Language Betterment in Fantasy Football
Language Betterment in Fantasy Football
Fantasy football is constantly changing when it comes to players and strategies among many other factors. There's been a lot of talk recently about language betterment in fantasy football, and I wanted to touch on a few important words that we as a community need to revise.
I love how Kyle Borgognoni from Fantasy Footballers put it in his “Fantasy Football & the Evolution of Language in 2020” article, "We want to steward the opportunity we have in this space to be forward-thinking, inclusive, and most of all, honoring to the real-life NFL players and people that listen to our podcast each week. Not that our website or podcast is the center of fantasy football conscience, but we want to come alongside others and be part of the change and education that helps foster personal growth to a community willing to listen."
We all love fantasy football, and I think we can all agree that we want to have fun, be competitive, and win, all while being kind to others around us. Just like everything else in life, our words hold weight, and it's important to use them well. Your words matter.
Change can be uncomfortable, and that's okay. In fact, it's a good thing because from it comes growth. When I first started to hear about these changes with language betterment in fantasy football, it took me some time to make it a habit. To be honest, I didn't understand some of it initially. I knew the important thing for me to do was be intentional not only to change the words I was using, but also to learn more about why they weren't suitable.
What does it look and sound like to be intentional with my words?
Well, reading an article like this is a great step to better understand what language we need to transition from and what to transition to. There are a lot of articles like this one that I'd encourage you to read as well! It's important to find different resources for different perspectives. For example, find someone who will let you ask tough questions to better understand the “what's” and “why’s” behind the language change. Being intentional requires action!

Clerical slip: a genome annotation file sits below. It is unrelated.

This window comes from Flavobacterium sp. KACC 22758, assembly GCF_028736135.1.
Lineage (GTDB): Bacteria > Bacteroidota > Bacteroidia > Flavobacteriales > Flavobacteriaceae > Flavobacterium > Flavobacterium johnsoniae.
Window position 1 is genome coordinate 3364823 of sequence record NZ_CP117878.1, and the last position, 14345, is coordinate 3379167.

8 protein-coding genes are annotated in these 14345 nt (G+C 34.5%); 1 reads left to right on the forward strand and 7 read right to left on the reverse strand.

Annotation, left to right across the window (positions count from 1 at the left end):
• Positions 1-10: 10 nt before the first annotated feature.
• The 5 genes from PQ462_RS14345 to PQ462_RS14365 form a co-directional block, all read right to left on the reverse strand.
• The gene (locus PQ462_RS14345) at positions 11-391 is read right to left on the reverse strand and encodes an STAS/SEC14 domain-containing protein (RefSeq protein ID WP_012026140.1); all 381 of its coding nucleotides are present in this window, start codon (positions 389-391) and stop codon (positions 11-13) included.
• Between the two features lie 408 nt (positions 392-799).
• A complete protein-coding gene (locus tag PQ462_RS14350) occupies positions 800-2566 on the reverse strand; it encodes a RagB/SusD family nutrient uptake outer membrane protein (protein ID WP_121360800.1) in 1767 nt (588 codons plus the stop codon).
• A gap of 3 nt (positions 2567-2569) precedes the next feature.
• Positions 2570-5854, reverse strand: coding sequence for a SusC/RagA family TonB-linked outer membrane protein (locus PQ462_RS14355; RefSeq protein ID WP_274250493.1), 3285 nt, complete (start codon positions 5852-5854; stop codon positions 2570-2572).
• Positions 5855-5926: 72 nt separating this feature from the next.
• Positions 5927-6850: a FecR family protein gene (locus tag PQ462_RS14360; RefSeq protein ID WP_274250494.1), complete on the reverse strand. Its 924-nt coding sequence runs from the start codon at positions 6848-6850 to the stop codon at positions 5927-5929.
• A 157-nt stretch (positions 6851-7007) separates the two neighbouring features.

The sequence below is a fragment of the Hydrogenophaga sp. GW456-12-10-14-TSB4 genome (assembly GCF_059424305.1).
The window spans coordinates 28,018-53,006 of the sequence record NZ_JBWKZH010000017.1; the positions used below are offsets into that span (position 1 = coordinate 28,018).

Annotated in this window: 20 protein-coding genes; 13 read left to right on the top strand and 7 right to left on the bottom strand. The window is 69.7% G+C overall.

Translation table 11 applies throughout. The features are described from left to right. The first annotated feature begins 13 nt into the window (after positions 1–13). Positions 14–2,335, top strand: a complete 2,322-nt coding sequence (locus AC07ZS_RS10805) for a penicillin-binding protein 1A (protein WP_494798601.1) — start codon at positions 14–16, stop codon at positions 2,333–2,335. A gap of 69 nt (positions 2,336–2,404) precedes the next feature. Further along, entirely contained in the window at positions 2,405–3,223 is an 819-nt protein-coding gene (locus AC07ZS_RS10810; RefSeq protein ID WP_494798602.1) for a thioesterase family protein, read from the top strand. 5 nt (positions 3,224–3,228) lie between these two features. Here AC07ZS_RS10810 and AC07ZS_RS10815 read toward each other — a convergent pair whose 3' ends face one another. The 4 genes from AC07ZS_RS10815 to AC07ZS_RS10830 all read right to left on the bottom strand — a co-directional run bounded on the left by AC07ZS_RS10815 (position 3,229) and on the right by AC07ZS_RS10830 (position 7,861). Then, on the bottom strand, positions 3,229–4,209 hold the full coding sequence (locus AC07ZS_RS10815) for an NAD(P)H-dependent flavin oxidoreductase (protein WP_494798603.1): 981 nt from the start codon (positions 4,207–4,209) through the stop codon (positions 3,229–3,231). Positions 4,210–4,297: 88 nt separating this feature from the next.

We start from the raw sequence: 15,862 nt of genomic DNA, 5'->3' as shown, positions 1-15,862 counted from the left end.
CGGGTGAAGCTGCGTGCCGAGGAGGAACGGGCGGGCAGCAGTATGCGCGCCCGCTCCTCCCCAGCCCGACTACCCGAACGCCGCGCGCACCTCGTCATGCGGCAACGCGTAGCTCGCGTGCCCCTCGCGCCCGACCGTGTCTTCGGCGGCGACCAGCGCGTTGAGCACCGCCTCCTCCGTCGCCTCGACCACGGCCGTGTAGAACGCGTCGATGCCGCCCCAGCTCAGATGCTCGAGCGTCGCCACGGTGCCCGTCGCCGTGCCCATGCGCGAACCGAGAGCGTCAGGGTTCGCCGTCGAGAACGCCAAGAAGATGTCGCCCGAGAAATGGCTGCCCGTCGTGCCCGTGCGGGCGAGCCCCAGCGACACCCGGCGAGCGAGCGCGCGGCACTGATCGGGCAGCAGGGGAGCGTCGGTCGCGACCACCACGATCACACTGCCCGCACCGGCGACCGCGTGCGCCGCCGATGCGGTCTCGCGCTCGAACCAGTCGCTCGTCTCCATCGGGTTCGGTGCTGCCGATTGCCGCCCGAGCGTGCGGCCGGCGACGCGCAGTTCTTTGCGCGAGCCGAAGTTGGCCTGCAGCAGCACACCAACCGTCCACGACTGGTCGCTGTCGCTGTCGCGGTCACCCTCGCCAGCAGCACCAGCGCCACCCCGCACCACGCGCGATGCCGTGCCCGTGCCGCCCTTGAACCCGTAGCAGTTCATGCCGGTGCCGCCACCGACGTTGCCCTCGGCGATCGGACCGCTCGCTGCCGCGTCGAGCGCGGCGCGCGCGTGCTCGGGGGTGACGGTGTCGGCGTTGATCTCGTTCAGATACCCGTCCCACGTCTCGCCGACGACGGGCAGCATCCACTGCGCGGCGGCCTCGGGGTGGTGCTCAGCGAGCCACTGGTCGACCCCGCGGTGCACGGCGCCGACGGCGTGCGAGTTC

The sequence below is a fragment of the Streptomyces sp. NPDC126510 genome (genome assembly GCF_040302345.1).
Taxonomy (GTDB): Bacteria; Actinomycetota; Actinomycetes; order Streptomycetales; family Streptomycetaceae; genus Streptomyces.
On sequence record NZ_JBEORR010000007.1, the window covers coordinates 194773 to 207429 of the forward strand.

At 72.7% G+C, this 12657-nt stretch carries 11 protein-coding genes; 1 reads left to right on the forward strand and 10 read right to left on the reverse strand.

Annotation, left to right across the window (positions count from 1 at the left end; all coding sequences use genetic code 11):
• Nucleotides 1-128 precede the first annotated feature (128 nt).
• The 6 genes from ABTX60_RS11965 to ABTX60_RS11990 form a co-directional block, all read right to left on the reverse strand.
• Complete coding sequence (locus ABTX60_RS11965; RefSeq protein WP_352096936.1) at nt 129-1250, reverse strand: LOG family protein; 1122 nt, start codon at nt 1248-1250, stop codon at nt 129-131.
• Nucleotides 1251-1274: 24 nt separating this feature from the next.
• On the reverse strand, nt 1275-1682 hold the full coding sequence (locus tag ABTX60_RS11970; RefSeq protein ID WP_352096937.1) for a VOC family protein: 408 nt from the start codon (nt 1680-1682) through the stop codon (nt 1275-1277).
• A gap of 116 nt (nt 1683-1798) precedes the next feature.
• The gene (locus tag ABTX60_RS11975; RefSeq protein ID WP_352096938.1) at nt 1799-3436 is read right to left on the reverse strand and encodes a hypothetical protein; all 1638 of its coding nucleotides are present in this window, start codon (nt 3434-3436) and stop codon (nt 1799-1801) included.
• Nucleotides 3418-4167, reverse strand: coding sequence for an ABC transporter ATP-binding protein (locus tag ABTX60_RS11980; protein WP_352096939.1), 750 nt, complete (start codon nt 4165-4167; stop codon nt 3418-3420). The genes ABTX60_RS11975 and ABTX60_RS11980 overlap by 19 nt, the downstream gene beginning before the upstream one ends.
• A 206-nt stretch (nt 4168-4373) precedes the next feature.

A quote that comes to mind when discussing a topic like this is, "Never stop learning because life never stops teaching." One of the best ways to learn is through having conversations. I wanted to write this article to begin conversations about language betterment in fantasy football.
Patience is a much needed virtue we all need to lean into as we learn and grow. We will all make mistakes, like saying the former name of the Washington Football Team. As long as we continue to develop our language and give grace when mistakes are made, the fantasy football community will become a more inclusive and expanding space for all.
The NFL consists of about 70% of black players, while the fantasy football community is played by white men as the large majority. There's no problem with one side being a majority if it accommodates everyone. Understanding cultures and experiences outside our own are important, but it takes time, grace, and patience. Let's extend a hand to each other as we grow together in language betterment in fantasy football.
You may encounter pushback from friends and frustrations through the process. Similar to going from “How do you do?” to “How’re you doing?,” language changes over time, but some people have a harder time with change than others. Because of this, friends may not want to change how they talk about fantasy football because it’s easier to stay the same. They may even give you a hard time for being forward-thinking.
There also may be pitfalls you run into. People don’t like to be wrong, and asking for others to change their words may feel like an attack on who they are. The goal is for us to evolve our language to make the fantasy football community a more inviting space for everyone.
Owner to Manager
The last thing we want to convey to someone is the ownership of another player no matter the skin color, especially when we look back on the history of America. No one’s goal when using the word owner was said with this intention, but our words do matter so we need to utilize them.
As a manager, we humanize the players as we play this game that’s just that, a game. According to Webster’s Dictionary, manager is defined as “a person who directs a team or athlete.” This definition proves that using the word “manager” makes the most sense when it comes to your team and players.
Similar to changing owner to manager, let’s change owned to rostered. In the same light, when we look at our team, we look at our roster. If you’ve ever been a coach in real life, you’ve never claimed to own one of your players (I hope). NFL players are also real people who don’t want other people to claim to own them. I know this may just sound like a technicality to some, but this language is important for the players because they want to be respected as people.
Yahoo Sports changed their terminology, among other fantasy platforms, to be more inclusive last year. They changed FAAB (Free Agent Acquisition Budget) to FAB (Free Agent Budget), which is another way to change our language to keep from speaking about players with the sense of ownership but as real people and real players.